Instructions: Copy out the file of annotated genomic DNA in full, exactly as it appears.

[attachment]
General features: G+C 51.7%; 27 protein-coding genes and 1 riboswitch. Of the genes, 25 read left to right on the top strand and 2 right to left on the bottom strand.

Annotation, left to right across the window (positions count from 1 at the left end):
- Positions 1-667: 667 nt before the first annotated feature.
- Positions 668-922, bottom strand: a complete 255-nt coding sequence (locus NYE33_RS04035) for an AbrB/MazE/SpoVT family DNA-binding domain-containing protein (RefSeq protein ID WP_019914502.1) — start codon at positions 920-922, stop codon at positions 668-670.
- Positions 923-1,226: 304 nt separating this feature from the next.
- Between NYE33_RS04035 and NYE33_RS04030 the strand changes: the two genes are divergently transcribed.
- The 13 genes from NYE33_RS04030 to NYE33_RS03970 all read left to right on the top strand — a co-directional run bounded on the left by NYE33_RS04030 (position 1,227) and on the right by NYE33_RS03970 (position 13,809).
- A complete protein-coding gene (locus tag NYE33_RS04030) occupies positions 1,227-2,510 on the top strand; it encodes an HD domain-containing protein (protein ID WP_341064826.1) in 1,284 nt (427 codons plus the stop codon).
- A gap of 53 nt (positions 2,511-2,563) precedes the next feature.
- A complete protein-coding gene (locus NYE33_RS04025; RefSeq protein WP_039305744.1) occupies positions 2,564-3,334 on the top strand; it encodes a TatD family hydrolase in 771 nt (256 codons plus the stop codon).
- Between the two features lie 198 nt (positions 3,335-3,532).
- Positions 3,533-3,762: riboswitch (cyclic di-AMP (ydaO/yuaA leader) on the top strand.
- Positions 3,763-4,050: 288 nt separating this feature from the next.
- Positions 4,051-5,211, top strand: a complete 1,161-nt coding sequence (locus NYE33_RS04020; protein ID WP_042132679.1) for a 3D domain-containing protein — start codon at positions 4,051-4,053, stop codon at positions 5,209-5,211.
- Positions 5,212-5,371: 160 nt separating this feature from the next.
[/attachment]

General features: G+C 51.7%; 27 protein-coding genes and 1 riboswitch. Of the genes, 25 read left to right on the top strand and 2 right to left on the bottom strand.

Annotation, left to right across the window (positions count from 1 at the left end):
- Positions 1-667: 667 nt before the first annotated feature.
- Positions 668-922, bottom strand: a complete 255-nt coding sequence (locus NYE33_RS04035) for an AbrB/MazE/SpoVT family DNA-binding domain-containing protein (RefSeq protein ID WP_019914502.1) — start codon at positions 920-922, stop codon at positions 668-670.
- Positions 923-1,226: 304 nt separating this feature from the next.
- Between NYE33_RS04035 and NYE33_RS04030 the strand changes: the two genes are divergently transcribed.
- The 13 genes from NYE33_RS04030 to NYE33_RS03970 all read left to right on the top strand — a co-directional run bounded on the left by NYE33_RS04030 (position 1,227) and on the right by NYE33_RS03970 (position 13,809).
- A complete protein-coding gene (locus tag NYE33_RS04030) occupies positions 1,227-2,510 on the top strand; it encodes an HD domain-containing protein (protein ID WP_341064826.1) in 1,284 nt (427 codons plus the stop codon).
- A gap of 53 nt (positions 2,511-2,563) precedes the next feature.
- A complete protein-coding gene (locus NYE33_RS04025; RefSeq protein WP_039305744.1) occupies positions 2,564-3,334 on the top strand; it encodes a TatD family hydrolase in 771 nt (256 codons plus the stop codon).
- Between the two features lie 198 nt (positions 3,335-3,532).
- Positions 3,533-3,762: riboswitch (cyclic di-AMP (ydaO/yuaA leader) on the top strand.
- Positions 3,763-4,050: 288 nt separating this feature from the next.
- Positions 4,051-5,211, top strand: a complete 1,161-nt coding sequence (locus NYE33_RS04020; protein ID WP_042132679.1) for a 3D domain-containing protein — start codon at positions 4,051-4,053, stop codon at positions 5,209-5,211.
- Positions 5,212-5,371: 160 nt separating this feature from the next.